Coppola, for her part, approaches this story as though it were a teachable moment - a lesson in the games the sexes play, and continue to play. (Its ideal partner in any future double-bill wouldn't necessarily be the Siegel film, rather Catherine Breillat's take on the Bluebeard legend.) When McBurney rouses from his injuries, he realises he's on easy street so long as he presents different sides of his character to - or plays different roles for - those young ladies who are of an age to respond: showing a tantalising glimpse of flank, while dropping hints he might usefully be kept around as a gardener and companion, to the practically inclined Miss Farnsworth (Nicole Kidman, nicely eerie); recasting himself as a romantic adventurer for the schoolmarmy Edwina (Kirsten Dunst); offering a bit of rough to restless teen Alicia (Elle Fanning). Soon enough, everyone's competing to give him an extra dollop of cream on his apple pie and a song at his bedside, the tension - narrative, erotic - building until the point these girls themselves wake up to the fact this sharp-tongued charmer (and the casting of the ever-more-assured Farrell as the ultimate fuckboy counts as a minor stroke of genius) is, in fact, a snake in some very long and untended grass.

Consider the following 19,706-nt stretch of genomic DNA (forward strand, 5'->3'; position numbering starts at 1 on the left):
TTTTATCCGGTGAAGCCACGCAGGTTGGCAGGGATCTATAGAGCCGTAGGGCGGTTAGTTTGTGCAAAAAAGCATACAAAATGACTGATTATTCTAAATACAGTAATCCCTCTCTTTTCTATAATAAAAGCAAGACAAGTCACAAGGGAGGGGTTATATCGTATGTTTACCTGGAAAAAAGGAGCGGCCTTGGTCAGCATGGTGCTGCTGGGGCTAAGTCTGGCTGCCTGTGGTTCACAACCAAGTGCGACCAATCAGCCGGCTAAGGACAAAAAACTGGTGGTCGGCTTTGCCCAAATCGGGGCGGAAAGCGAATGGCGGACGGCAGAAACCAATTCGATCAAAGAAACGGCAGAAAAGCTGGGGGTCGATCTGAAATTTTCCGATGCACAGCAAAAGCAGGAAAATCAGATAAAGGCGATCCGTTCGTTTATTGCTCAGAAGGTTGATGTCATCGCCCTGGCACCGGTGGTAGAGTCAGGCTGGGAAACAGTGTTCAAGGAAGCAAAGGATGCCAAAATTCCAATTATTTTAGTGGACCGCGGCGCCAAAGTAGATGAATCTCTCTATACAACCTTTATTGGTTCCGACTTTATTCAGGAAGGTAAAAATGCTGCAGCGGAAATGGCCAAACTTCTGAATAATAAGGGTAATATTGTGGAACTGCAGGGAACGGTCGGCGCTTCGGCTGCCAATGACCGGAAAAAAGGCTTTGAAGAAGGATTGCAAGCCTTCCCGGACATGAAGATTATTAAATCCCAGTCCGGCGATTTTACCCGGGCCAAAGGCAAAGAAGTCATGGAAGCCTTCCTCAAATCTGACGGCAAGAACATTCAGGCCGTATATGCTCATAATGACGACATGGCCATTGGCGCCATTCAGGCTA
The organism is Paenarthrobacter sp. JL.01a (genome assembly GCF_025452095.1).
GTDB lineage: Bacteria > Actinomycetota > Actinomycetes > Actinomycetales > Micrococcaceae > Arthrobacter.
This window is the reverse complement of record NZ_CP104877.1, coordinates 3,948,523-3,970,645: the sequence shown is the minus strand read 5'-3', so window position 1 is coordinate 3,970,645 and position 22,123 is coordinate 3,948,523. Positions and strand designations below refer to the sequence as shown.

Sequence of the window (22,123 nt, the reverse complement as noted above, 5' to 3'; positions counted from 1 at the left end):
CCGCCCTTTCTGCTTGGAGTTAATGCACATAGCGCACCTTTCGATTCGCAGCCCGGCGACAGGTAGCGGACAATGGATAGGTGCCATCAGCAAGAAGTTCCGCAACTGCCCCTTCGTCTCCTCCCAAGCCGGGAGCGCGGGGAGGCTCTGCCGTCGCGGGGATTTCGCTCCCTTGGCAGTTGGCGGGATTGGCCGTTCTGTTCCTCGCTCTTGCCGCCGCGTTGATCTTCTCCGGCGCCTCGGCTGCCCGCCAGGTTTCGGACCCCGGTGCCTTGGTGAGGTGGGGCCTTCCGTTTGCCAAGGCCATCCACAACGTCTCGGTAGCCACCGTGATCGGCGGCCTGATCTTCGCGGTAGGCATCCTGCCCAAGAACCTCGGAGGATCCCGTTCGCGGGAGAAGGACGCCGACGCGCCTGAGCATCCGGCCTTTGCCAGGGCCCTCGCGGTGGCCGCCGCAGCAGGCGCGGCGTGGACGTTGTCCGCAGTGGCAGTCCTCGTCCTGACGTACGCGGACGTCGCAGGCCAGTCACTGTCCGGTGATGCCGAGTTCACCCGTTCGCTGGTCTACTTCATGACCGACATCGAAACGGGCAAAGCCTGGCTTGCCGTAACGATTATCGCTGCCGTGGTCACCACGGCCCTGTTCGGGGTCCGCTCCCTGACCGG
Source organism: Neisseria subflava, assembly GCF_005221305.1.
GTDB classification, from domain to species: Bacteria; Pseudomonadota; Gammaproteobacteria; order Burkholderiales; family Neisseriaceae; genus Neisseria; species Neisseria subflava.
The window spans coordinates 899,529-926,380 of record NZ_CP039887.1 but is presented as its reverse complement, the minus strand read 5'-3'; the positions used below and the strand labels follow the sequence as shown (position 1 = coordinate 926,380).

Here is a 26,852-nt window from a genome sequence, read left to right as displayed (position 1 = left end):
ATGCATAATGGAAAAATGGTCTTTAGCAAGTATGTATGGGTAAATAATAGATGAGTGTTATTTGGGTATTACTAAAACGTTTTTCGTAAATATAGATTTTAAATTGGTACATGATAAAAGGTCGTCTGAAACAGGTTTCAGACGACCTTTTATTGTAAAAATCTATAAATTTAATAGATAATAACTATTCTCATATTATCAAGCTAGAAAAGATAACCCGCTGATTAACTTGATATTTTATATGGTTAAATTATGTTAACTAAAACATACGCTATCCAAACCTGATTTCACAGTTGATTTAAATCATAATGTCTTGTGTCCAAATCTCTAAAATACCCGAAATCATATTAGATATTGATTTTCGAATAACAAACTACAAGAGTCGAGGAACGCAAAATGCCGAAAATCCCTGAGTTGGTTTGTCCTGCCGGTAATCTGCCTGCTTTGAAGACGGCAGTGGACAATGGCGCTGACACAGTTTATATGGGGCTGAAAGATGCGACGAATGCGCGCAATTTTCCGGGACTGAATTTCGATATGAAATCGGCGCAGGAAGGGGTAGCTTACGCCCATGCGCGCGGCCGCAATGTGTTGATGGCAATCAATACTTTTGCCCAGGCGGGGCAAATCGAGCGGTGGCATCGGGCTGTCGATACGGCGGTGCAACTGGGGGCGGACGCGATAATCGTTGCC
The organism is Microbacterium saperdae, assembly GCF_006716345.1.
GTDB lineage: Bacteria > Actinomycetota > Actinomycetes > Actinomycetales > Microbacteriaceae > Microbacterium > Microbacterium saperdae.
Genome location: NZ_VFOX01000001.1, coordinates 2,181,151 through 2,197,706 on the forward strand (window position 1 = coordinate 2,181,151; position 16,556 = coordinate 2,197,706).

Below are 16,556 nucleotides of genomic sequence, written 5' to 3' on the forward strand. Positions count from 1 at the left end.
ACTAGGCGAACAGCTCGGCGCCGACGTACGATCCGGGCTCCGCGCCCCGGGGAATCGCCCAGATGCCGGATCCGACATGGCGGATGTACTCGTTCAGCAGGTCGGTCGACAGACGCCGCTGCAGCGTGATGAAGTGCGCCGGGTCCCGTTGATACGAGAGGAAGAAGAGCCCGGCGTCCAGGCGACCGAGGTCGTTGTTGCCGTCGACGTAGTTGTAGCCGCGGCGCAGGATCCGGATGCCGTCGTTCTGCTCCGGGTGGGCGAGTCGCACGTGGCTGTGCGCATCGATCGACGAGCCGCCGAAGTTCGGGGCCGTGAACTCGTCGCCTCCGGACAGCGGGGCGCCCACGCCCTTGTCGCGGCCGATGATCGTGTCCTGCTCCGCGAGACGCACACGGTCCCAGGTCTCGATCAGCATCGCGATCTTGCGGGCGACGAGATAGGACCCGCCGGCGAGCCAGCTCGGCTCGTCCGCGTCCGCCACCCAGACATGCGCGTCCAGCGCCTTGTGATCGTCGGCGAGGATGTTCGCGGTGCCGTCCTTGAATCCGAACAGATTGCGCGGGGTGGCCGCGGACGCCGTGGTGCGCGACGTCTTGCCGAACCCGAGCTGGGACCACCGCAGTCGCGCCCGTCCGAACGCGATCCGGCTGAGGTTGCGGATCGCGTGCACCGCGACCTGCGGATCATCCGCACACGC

That gets Coppola's film two-thirds of the way towards where it's going; only in its final act does it start to feel a little like pale imitation. This director is au fait with the sex and sensuality written into this narrative - witness the tremendous moment when Farrell scatters the buttons of Dunst's dress in a climactic eruption of lust - but she gets squeamish around the violence the author intended as its equal and opposite effect. Coppola doesn't so much blanch as avert her eyes altogether in the run-up to the book (and the first film)'s key scene: let's just say a cut stands in for a cut, as though the filmmaker had been charged with composing her own inflight variation of these images. Much else about the concluding thirty minutes feels a touch hesitant or choppy: for all their blunt force, it's Siegel and Eastwood who seemed more inclined to linger over these final few pages, savouring every last bite of Cullinan's decidedly chewy punchline. Still, by then, Coppola has drawn enough elegant parallels and landed enough points for The Beguiled not to feel entirely self-sealed and cut off from the rest of the world, as many of this director's films have.